To foster a productive, ethical, trust-driven, and regulation-compliant work environment, organizations are increasingly focused on developing a “speak-up culture.” A speak-up culture extends beyond your whistleblowing helpline to include a culture in which employees feel comfortable making voluntary conflict of interest disclosures.
Disclosures can be used to communicate details about gifts & hospitality, employee/manager relationships, having a second job, sitting on the board of another company, or any other scenario that has the potential to conflict with ethics and compliance policies. Employees are encouraged and expected to disclose such information voluntarily to their employer – and a company with healthy disclosure rates can be confident in their speak-up culture.
But what’s the best way to assess and measure whether a speak-up culture is really in place – and how effective it is at achieving its goals?
Do disclosure rates closely reflect existing policy-related issues? Do employees routinely disclose situations that are potentially in conflict with ethics and compliance policies? Or is it more common for employees to remain silent?
Employees may feel uncomfortable about disclosing their own potential conflicts of interest. For instance, they may fear their voluntary disclosure of outside employment will result in retaliation, or a request to cease their outside employment, even though no actual conflict of interest exists and there is no violation of company policy.
A surprisingly high percentage of the time, employees are simply unaware of the disclosure process and how it works. Fortunately, communication and training can help raise awareness of the importance of understanding ethics and compliance policies and following the process for making disclosures.
That’s why forward-looking organizations are striving to go beyond hotlines and bolster their speak-up culture by empowering employees with a holistic ethics and compliance education, including training on disclosures and potential conflicts of interest.
When employees understand that they are the ambassadors of the company values, they feel empowered to represent those values more effectively. They are more inclined to speak up and inspire similar action in others. And over time, the disclosure rates will increase, reflecting a closer measure of existing ethics and compliance policy issues.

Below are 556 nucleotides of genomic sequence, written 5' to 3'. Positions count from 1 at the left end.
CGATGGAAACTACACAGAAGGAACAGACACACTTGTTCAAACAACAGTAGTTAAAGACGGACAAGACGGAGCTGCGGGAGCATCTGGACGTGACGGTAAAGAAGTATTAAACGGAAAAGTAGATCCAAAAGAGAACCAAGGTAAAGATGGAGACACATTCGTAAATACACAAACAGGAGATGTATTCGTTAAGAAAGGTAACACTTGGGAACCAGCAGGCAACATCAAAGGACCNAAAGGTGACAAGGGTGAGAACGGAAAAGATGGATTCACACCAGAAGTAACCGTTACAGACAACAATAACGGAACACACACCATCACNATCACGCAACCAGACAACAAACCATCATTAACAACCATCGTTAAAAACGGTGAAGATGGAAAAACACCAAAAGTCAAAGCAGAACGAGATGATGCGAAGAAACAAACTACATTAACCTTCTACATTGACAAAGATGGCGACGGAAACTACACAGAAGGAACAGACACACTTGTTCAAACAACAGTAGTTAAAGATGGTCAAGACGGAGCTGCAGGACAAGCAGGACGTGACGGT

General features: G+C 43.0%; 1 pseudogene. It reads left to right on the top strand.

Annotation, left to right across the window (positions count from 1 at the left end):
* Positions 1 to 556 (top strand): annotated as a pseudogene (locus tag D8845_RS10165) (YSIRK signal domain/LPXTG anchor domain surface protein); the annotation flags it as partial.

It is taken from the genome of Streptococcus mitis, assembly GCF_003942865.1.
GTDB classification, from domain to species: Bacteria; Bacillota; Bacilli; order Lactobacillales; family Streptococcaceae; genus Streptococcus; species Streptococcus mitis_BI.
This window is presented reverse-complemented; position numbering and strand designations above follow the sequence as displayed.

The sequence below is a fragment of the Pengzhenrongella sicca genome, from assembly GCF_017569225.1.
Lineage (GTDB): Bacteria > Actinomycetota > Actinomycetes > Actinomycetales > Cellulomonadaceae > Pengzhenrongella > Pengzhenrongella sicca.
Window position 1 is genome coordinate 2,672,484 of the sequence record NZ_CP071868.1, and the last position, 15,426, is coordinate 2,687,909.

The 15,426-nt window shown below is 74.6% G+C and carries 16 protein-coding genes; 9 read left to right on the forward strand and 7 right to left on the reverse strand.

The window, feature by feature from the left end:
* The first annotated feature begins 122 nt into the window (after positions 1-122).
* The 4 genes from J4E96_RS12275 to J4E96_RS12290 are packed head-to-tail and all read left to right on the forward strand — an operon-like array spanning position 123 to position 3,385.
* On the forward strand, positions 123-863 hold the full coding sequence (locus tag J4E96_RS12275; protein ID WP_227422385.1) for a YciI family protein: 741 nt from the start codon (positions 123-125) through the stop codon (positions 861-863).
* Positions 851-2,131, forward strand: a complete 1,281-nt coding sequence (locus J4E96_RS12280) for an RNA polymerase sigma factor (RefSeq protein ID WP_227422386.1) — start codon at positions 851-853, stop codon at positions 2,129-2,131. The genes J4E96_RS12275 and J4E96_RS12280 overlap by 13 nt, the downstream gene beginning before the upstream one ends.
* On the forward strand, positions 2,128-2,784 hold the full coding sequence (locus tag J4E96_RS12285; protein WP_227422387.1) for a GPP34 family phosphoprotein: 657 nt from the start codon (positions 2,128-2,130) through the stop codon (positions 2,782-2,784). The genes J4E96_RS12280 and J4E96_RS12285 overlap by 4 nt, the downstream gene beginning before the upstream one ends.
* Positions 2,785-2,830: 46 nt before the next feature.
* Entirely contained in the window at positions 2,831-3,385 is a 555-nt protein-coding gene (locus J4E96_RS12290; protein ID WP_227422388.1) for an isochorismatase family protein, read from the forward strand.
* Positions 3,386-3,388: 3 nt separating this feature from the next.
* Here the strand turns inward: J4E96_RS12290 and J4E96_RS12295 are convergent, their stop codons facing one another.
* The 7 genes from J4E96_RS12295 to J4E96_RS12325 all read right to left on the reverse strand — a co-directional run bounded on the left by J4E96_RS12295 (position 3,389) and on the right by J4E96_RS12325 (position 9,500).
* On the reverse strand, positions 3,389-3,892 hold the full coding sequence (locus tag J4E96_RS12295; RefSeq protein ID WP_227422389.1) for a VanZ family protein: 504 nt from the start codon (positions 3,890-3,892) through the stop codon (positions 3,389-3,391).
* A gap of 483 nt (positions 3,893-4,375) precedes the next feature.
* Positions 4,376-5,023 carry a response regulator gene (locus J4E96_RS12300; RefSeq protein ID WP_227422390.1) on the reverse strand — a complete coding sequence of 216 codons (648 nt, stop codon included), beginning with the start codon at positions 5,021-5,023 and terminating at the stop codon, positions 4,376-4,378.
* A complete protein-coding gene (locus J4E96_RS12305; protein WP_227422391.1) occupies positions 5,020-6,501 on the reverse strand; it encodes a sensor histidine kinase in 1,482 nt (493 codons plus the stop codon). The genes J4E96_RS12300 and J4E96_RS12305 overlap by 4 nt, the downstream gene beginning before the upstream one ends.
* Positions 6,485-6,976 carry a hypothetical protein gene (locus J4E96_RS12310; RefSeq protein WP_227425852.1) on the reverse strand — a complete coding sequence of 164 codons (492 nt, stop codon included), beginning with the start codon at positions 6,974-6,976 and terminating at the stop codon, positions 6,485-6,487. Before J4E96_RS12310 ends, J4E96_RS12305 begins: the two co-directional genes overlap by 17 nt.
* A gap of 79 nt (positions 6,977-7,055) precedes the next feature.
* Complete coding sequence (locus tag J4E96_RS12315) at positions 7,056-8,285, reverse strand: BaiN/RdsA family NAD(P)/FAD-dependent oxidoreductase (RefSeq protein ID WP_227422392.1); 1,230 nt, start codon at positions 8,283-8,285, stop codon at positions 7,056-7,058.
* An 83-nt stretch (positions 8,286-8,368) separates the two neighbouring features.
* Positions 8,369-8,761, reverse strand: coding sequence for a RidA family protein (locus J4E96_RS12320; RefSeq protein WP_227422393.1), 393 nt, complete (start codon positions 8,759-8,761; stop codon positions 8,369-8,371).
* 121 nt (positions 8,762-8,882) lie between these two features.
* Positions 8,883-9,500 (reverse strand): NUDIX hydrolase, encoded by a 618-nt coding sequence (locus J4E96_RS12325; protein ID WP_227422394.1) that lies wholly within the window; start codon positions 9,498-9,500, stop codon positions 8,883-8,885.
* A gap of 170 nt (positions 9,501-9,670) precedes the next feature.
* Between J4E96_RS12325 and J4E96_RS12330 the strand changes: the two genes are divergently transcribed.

Companies that use disclosure software to track this process can then leverage the data generated to achieve many positive outcomes.
Companies can use data insights to:
Let’s consider this last area in particular: communication and training.
If employees aren’t knowledgeable about, or perhaps not even aware of, the organization’s ethics and compliance policies and procedures, disclosure rates will stagnate. As a result, the company’s ability to resolve issues, build trust, and ultimately generate a self-sustaining speak-up culture will be limited.
That’s why it’s important to engage employees from the moment they join the company and on a regular basis thereafter. Beyond the usual training – which ideally should be made as frictionless and fun to experience as possible – organizations should also have targeted training sessions for employees whose job roles are more likely to involve potential ethics and compliance risks. Using multiple channels like newsletters, in-person training sessions, real-time chat services or applications, and e-mail to ensure employee awareness and engagement will help build a speak-up culture.
Once employees are aware of ethics and compliance policies and procedures, overall engagement with making disclosures will noticeably increase. Also, the portal will generate data that, once analyzed, can point to areas of improvement regarding hidden areas of employee concerns, evolving issues, or the types of problems that might otherwise go unresolved and unaddressed.
And over time, the organization can leverage ongoing analyses to drive a cycle of continuous improvement, minimizing the likelihood of issues going unreported and maximizing the trust necessary for a speak-up culture to exist.
For more information on this and related COI issues, and the power of a speak-up culture to help organizations manage risk, build trust, and substantially enhance the work environment, download our e-book, which contains a step-by-step guide to raising COI policy awareness and improving reporting rates.